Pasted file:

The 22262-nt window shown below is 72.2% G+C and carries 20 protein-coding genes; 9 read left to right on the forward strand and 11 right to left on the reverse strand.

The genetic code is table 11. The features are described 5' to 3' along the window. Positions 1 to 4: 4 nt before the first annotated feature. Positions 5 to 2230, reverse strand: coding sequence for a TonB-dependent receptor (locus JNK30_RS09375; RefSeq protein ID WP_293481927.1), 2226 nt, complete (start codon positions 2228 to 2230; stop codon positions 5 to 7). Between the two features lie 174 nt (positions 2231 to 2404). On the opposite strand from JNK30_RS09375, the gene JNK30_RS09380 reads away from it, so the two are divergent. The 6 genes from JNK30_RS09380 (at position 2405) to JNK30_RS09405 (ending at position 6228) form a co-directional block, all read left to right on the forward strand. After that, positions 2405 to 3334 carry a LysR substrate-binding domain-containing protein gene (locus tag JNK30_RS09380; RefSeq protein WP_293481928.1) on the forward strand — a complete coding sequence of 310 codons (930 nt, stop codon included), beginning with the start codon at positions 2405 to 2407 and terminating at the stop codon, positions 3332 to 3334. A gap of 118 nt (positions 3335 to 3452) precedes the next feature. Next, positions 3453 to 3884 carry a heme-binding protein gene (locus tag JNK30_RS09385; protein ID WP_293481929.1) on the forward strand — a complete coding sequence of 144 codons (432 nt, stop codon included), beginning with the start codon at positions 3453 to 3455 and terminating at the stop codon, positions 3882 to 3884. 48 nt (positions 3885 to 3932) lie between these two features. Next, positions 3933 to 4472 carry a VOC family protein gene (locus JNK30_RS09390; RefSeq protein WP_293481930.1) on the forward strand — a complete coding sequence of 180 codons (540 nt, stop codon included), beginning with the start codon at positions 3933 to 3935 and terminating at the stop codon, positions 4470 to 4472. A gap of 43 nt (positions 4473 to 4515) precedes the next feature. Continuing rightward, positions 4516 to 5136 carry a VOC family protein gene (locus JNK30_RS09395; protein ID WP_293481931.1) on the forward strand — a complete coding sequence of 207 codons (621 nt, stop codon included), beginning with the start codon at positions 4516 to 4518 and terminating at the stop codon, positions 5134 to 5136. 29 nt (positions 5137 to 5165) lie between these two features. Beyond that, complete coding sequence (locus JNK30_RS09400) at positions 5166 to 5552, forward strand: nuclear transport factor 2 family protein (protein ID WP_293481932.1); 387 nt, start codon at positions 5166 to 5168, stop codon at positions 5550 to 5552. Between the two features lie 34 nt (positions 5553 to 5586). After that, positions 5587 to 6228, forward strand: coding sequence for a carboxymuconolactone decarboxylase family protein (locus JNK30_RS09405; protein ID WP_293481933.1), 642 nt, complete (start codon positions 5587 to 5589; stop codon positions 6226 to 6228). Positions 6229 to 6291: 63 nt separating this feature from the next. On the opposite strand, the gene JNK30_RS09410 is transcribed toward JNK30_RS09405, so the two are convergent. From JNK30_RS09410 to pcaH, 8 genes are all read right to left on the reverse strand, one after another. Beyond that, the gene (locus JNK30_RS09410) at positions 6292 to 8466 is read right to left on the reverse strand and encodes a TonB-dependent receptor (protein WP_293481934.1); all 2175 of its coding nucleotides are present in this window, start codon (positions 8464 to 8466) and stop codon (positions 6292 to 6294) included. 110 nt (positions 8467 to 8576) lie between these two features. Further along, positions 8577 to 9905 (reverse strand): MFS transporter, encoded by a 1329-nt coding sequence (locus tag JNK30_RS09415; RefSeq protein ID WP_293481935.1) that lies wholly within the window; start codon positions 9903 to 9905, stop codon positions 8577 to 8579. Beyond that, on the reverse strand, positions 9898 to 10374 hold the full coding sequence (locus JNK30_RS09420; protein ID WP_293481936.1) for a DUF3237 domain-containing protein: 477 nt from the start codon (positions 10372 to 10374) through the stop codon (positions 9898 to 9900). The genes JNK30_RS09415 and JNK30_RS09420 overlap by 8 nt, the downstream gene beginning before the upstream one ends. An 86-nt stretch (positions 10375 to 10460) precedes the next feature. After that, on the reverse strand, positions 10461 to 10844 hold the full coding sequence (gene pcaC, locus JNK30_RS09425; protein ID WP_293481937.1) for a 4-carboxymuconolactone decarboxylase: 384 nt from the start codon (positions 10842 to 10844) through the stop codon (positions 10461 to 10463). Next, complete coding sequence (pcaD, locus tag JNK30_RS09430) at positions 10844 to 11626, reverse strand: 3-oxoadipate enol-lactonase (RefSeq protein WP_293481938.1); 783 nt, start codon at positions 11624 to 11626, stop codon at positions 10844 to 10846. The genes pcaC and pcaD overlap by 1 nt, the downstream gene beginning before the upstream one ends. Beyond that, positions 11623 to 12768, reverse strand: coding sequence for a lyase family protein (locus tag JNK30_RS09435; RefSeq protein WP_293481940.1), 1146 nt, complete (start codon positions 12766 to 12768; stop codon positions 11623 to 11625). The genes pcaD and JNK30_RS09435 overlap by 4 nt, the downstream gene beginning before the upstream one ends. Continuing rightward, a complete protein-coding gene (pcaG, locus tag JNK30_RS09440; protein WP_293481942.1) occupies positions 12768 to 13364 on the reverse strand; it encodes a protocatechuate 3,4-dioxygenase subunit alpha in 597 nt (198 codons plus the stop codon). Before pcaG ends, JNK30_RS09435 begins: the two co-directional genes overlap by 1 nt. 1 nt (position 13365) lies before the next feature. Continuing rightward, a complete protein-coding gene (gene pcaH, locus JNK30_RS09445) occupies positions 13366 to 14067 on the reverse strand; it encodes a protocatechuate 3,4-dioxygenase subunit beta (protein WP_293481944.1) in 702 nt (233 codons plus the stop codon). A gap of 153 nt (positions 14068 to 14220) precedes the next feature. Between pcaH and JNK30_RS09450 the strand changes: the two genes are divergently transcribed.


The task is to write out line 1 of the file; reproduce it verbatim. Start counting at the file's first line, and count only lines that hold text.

The 22262-nt window shown below is 72.2% G+C and carries 20 protein-coding genes; 9 read left to right on the forward strand and 11 right to left on the reverse strand.